Persecution does not take a day off. Refugees seeking asylum from their murderous persecutors are always on the run. When not running for their life, they are crossing fortified borders and dangerous waters in search of a safe place. Here in the USA, the Church designates one day, First Sunday in November, as the International Day of Prayer for the Persecuted Church (IDOP for the PC); that day Elder Mark Finley led us in prayer. Next month we extend our concern for persecuted believers as we allocate our year-end gifts in the Generosity Campaign, some of which will support one particular group of persecuted believers on the run—the Rohingya refugees.
For one day we will gather to lament, intercede, advocate for and learn from those who suffer for the gospel. This year, the internationally recognized day of prayer was the first Sunday in November. However, so that we can bring in a speaker and tie in with an already-called congregational meeting, the International Day of Prayer for the Persecuted Church is happening for High Point Church this Sunday, November 20.
Telling stories of how we see God at work in our lives and the lives of others both expresses adoration of God and brings glory to God — it is an act of worship. As your pastor, here is evidence that I see of God moving in our church — things to foster and protect.
Prayer will always have an element of mystery to it. We can’t completely figure out how it works or how we interact with God’s will through prayer. But we do know that God tells us to pray, and that He reveals a picture of what prayer should look like in the Bible. This is a resource to get you started in exploring what the Bible says about prayer.
We live in a noisy world in which busyness is often treated as a badge. Even as we complain about our busyness, many of us would be lost without it. Conscious of it or not, it becomes a defining piece of our identity and worth — in our eyes and in others’.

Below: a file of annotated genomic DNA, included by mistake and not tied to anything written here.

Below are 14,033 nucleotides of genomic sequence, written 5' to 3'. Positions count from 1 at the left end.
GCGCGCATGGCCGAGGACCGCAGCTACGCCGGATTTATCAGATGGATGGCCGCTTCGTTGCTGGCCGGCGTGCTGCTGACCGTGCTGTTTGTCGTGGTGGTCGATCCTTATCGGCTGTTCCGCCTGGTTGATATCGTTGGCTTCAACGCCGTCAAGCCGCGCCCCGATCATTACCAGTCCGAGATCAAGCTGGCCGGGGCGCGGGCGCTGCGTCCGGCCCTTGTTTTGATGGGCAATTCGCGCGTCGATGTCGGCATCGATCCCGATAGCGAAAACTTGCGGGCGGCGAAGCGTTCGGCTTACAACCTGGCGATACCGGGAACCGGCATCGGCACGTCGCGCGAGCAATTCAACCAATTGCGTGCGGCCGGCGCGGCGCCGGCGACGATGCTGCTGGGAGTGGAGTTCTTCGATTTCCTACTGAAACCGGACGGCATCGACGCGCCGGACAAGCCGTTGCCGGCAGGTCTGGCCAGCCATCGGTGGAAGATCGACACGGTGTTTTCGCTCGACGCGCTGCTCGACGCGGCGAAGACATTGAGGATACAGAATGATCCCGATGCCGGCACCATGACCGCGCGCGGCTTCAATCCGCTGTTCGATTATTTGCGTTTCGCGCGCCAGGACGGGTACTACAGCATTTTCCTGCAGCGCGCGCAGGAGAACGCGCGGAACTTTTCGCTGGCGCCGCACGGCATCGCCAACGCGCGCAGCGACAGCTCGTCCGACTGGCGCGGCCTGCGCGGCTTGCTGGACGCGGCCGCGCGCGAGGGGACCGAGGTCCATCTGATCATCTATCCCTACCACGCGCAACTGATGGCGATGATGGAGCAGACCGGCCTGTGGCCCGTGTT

In our world of constant movement, it can be frustratingly difficult to find consistency and intimacy in prayer. I’m definitely speaking from personal experience. In recent weeks, God has been teaching me about the lost art of attention and how to recover it in the midst of a world that competes for our focus with excessive volume and motion.
To sit in the presence of God in prayer is an act of love and obedience to be sure. It also has a lot in common with the ancient practice of Sabbath. Both are acts of trust. When we choose to step out of our busyness for a moment, we trust that the world will spin without our maintenance. We trust that our work was never really in our hands to begin with.
Speaking for myself, even when I finally sit down to pray, it’s not long before my mind drifts off. I fear that I have destroyed my ability to focus. Faced with the choice between a long exertion and a quick reward, I will consistently chose the latter. But just as I’ve trained my brain to be distracted, I can re-train myself to foster attentiveness. I can’t cure my distraction, but I can give God space to do it.
Generations ago, the pastoral prayer held a place in the church almost as significant as the sermon. Pastors were to write two main orations each Sunday: a prayer offered to God for the people, and a sermon offered to the people for God.
The pastoral prayer has a shepherding function. In it, the shepherd or elder prays for God’s scattered flock. The pastoral prayer also has a discipleship function in that it teaches people about God and how we should speak to him both for ourselves and for others. Continue reading Building an Intentionally Pastoral Prayer→